He lauds Apple but doesn't contend with the reality of life. Apple products are designed and distributed from the US but manufactured overseas with cheap labor. How does Mr. Haque's formula take uneven labor or politics into his equation. He doesn't.

Like most academics who don't have a grip on reality, he just dreams. He uses 'studies' and university findings to support his contention but when it comes to reality, Betterness is really Lousyness.
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1 of 1 people found the following review helpful
5.0 out of 5 stars Money isn't everything, April 1, 2013
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This review is from: Betterness: Economics for Humans (Kindle Single) (Kindle Edition)
We all know that money isn't everything . . . or do we? Mr. Haque suggests that because our economies are based solely on money, we (oftentimes unwittingly) sacrifice happiness for money. Companies advertise products that damage our health and the environment to maximize profits, convincing us and our children that we can't be happy without them. In turn, we "need" to make more money to buy these products, and to make more money, we reject more personally meaningful employment and work longer hours. We're sacrificing everything else for money. Or as Mr. Haque puts it, we're exchanging all other forms of capital (natural, social, etc.) for financial capital. It's time for a broader economic basis that more naturally fosters happiness.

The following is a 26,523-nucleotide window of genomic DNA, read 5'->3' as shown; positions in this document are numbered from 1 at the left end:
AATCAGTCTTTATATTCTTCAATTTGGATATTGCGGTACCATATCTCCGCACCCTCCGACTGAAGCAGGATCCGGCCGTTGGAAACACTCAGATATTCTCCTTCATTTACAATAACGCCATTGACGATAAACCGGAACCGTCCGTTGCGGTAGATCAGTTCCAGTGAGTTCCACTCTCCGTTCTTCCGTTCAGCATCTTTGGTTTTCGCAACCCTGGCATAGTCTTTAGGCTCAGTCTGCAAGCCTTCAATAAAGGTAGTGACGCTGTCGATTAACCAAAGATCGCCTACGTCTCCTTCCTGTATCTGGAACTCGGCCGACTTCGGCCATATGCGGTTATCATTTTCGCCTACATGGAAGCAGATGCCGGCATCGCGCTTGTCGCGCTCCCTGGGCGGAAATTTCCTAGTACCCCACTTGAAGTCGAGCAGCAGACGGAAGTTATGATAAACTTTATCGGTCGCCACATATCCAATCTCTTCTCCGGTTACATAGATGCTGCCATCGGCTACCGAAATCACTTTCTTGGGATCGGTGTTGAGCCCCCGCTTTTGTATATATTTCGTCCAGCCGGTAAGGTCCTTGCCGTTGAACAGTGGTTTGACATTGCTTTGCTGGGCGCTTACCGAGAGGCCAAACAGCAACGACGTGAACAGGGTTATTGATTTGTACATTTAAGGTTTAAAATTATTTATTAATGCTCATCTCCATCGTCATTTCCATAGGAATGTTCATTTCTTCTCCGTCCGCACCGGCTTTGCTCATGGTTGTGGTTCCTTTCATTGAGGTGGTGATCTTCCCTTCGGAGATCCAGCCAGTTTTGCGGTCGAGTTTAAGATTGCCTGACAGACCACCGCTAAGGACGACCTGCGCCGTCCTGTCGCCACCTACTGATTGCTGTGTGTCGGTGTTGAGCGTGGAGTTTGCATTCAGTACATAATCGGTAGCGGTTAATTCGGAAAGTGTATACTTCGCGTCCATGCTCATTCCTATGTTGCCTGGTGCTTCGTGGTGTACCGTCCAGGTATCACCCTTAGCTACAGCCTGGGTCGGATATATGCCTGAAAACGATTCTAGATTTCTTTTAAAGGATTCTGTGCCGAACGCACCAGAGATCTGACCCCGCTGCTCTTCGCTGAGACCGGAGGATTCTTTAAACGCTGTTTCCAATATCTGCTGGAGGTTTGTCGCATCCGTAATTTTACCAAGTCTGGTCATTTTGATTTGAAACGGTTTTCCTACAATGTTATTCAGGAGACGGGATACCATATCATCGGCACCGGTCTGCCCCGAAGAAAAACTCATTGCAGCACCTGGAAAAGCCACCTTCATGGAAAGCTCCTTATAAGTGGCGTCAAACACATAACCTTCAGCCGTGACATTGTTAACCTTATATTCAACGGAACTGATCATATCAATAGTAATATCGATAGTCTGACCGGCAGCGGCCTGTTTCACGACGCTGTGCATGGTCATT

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1 of 1 people found the following review helpful
5.0 out of 5 stars Betterness is Fantastic, February 3, 2013